Tag Archives: Islam

The Poison Of Religion

Raif Badawi pic from the BBC

In January this year (2015) Saudi Blogger Raif Badawi received the first fifty of one thousand lashes he was sentenced to by the Saudi Arabian “justice” system for being disrespectful to Islam. He had also been sentenced to ten years in prison and a fine, although it goes without saying that he is unlikely to survive such a flogging – even if it is to be carried out in stages, supposedly giving him time to recover sufficiently enough for the full sentence to be administered.

And while this is going on, Saudi Arabia is – unbelievably – actually on the UN’s Human Rights Council!

There has, of course, been an international outcry over the barbarism that is being inflicted on a man who had the courage to speak out in favour of the freedoms we enjoy in civilised western countries, where we can think freely and even criticise the status quo. But in an Islamic state like Saudi, independent thought and expression of dissenting beliefs can invite horrendous punishment and even death. And this is the 21st century!

The sentence of another fifty lashes has been postponed numerous times since January, giving some hope that the Saudi authorities might have been giving the case further consideration, and possibly even been willing to give in to the worldwide pressure to revise the sentence imposed on Raif. Unfortunately, as the BBC reports, the Saudi regime has confirmed that the original sentence of 1,000 lashes and ten years jail will be carried out.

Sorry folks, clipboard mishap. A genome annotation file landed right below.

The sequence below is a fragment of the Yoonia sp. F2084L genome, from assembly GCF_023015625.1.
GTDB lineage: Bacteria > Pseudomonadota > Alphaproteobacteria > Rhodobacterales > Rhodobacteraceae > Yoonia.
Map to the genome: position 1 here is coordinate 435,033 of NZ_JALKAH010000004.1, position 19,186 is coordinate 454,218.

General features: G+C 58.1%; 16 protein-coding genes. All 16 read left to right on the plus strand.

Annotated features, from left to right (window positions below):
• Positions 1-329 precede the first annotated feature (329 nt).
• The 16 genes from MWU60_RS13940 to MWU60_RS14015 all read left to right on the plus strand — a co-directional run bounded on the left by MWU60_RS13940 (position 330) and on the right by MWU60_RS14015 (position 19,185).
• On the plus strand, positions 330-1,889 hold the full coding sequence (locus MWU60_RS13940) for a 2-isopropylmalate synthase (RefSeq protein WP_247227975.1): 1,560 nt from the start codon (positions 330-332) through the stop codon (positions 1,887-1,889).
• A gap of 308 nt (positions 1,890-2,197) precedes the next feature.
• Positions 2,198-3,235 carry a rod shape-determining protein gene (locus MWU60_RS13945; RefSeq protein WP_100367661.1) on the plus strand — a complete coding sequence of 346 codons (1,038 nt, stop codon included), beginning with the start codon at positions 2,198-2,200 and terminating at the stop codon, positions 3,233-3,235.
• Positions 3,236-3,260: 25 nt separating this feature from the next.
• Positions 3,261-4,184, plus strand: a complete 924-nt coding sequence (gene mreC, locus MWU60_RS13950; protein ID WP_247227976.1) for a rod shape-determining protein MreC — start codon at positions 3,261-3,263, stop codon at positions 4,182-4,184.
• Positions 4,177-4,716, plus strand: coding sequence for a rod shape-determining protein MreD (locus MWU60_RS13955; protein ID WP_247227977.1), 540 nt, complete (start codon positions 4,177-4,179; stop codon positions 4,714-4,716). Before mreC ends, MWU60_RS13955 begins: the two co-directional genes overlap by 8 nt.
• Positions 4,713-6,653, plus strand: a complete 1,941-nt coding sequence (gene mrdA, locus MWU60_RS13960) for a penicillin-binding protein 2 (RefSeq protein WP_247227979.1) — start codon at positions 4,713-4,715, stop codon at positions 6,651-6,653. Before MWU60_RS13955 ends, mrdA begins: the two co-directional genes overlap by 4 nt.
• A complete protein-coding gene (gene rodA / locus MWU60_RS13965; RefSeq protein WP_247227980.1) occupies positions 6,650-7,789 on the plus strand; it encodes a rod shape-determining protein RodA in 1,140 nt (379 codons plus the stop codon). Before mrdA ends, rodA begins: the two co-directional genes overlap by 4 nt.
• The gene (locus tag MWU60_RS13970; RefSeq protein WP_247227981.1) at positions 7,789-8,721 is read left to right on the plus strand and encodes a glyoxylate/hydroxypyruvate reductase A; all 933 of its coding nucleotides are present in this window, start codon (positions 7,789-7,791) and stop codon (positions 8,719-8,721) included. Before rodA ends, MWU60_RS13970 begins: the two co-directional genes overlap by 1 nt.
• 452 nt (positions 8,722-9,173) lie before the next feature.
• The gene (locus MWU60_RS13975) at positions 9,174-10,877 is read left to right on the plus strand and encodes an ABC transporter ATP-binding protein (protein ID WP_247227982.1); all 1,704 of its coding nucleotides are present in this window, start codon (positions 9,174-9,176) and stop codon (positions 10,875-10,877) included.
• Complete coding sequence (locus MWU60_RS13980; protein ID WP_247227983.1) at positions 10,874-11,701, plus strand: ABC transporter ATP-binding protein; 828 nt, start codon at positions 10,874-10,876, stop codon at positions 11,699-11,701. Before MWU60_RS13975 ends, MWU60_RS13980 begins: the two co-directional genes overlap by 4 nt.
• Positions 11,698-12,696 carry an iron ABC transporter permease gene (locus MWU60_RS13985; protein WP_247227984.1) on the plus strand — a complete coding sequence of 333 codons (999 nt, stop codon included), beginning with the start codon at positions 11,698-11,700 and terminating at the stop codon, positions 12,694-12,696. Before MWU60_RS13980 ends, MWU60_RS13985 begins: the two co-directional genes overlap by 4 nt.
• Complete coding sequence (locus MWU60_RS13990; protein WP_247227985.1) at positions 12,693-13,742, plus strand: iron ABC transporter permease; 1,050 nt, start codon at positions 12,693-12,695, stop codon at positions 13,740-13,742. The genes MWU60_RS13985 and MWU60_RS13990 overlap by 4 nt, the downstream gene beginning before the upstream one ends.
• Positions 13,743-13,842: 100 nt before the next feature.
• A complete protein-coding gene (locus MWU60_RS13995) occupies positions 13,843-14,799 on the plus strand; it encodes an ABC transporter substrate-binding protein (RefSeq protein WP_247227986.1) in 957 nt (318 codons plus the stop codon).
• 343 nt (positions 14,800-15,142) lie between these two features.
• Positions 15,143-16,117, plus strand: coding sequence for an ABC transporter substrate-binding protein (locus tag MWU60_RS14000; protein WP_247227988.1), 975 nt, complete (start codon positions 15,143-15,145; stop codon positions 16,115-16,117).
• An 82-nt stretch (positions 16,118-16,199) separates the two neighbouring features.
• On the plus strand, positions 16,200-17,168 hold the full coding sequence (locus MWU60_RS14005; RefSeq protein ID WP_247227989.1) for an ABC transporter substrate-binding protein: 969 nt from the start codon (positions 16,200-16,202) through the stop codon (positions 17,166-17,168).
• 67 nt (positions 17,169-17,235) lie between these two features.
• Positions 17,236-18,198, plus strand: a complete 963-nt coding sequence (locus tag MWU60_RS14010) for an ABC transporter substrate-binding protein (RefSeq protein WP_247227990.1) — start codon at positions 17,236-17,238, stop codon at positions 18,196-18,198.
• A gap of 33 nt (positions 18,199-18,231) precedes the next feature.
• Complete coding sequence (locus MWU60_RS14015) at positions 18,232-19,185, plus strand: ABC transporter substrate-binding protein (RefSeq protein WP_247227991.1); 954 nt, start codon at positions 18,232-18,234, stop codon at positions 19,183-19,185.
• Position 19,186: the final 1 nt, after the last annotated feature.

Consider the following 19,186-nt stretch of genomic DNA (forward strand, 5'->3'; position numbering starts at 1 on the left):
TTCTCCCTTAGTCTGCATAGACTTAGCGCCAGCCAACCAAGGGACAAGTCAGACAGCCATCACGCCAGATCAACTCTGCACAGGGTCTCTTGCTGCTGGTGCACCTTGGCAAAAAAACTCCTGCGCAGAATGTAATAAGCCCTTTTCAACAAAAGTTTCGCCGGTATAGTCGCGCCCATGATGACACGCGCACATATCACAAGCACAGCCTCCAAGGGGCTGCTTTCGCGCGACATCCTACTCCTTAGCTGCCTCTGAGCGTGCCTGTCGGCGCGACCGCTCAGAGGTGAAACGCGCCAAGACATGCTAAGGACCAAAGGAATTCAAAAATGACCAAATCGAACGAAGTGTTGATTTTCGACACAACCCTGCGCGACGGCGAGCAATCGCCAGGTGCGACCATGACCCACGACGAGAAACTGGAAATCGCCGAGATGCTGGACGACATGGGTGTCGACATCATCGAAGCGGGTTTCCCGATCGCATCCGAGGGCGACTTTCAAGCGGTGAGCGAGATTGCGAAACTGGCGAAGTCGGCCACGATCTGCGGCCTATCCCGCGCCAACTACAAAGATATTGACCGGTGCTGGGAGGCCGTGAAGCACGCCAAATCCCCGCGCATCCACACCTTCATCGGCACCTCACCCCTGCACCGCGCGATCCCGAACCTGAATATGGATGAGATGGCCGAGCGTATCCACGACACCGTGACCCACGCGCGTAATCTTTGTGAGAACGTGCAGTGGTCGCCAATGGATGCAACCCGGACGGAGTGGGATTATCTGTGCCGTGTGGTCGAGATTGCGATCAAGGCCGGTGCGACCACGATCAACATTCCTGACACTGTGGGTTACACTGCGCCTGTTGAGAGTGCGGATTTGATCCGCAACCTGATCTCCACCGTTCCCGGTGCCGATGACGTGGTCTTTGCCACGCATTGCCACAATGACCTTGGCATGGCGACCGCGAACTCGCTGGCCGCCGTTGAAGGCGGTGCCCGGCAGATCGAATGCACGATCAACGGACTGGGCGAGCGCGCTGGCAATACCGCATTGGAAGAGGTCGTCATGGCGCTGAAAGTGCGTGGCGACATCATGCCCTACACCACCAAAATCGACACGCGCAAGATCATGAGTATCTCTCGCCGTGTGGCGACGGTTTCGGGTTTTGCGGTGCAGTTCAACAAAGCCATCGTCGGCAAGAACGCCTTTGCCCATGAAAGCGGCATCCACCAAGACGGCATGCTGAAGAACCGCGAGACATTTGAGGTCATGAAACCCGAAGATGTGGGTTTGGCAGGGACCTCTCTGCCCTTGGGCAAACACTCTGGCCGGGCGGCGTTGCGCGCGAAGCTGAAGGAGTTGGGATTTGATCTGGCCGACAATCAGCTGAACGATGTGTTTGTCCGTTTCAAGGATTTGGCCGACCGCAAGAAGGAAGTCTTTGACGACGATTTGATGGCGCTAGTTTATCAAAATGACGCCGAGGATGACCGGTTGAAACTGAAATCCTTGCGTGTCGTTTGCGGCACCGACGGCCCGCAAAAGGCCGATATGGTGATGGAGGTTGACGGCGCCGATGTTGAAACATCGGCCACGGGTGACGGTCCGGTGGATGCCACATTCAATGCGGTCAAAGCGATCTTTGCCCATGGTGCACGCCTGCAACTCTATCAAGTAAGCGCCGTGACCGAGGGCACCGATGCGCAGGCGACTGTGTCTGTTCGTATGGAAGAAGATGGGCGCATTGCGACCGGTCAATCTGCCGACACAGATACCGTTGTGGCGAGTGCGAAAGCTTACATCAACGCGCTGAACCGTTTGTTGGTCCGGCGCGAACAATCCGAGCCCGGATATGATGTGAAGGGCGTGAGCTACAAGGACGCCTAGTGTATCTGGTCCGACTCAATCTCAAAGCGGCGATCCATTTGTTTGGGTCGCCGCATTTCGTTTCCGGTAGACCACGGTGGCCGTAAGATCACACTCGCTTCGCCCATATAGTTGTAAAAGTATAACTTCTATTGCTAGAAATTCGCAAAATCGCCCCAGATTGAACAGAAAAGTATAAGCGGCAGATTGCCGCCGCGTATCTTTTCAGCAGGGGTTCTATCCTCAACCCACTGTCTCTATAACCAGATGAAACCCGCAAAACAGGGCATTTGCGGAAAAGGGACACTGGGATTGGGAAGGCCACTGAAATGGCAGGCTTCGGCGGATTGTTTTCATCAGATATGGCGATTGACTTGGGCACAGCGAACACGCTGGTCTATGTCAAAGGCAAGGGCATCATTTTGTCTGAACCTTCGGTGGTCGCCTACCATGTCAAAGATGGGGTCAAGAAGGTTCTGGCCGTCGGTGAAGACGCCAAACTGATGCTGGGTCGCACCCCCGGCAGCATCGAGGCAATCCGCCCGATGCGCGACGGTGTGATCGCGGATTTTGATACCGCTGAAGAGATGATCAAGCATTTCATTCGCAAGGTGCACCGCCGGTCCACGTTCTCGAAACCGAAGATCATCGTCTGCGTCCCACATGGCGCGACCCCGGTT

To their shame, western governments aren’t really making as much of a fuss as they could, or should, nor will they as long as they are so eager to buy Saudi oil, and equally eager to sell them arms. Not only that, but the newly-elected Conservative Party government in Britain has promised to repeal the Human Rights Act that protects every citizen in the UK from the same medieval barbarism that leaves every person in Islamic countries in fear of the ominous rap on the door in the middle of the night. Or just the wrath of an ignorant lynch mob at any time of the day.

There is little I can do as an individual to help this man whose “crime” is nothing more than speaking reasonably. All I can do is add my own voice to the many others who are speaking out and hope that eventually it might make a difference. Add your voice too, if you cherish – and want to keep – the freedom to think for yourself.

In the UK and other western countries, everyone has freedom of conscience, and that includes the freedom to follow any religion without hindrance, as well as the freedom to follow no religion at all. That’s the way it should be, but it doesn’t happen in any country where politics and theocracy are so intertwined that they become, in fact, the same thing.

Religion, as the late Christopher Hitchens pointed out, poisons everything.

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#JeSuisCharlie

Yet another massacre in the name of Islam. The BBC reports here that twelve people including two police officers have been shot dead in the name of Islam. Up to three masked thugs ran through the offices of the French satirical magazine Charlie Hebdo firing automatic rifles.

A further ten or more people were wounded, including five who were seriously injured.

This post is my own way of trying to stand in solidarity with the people of France and rational people wherever they are in the world.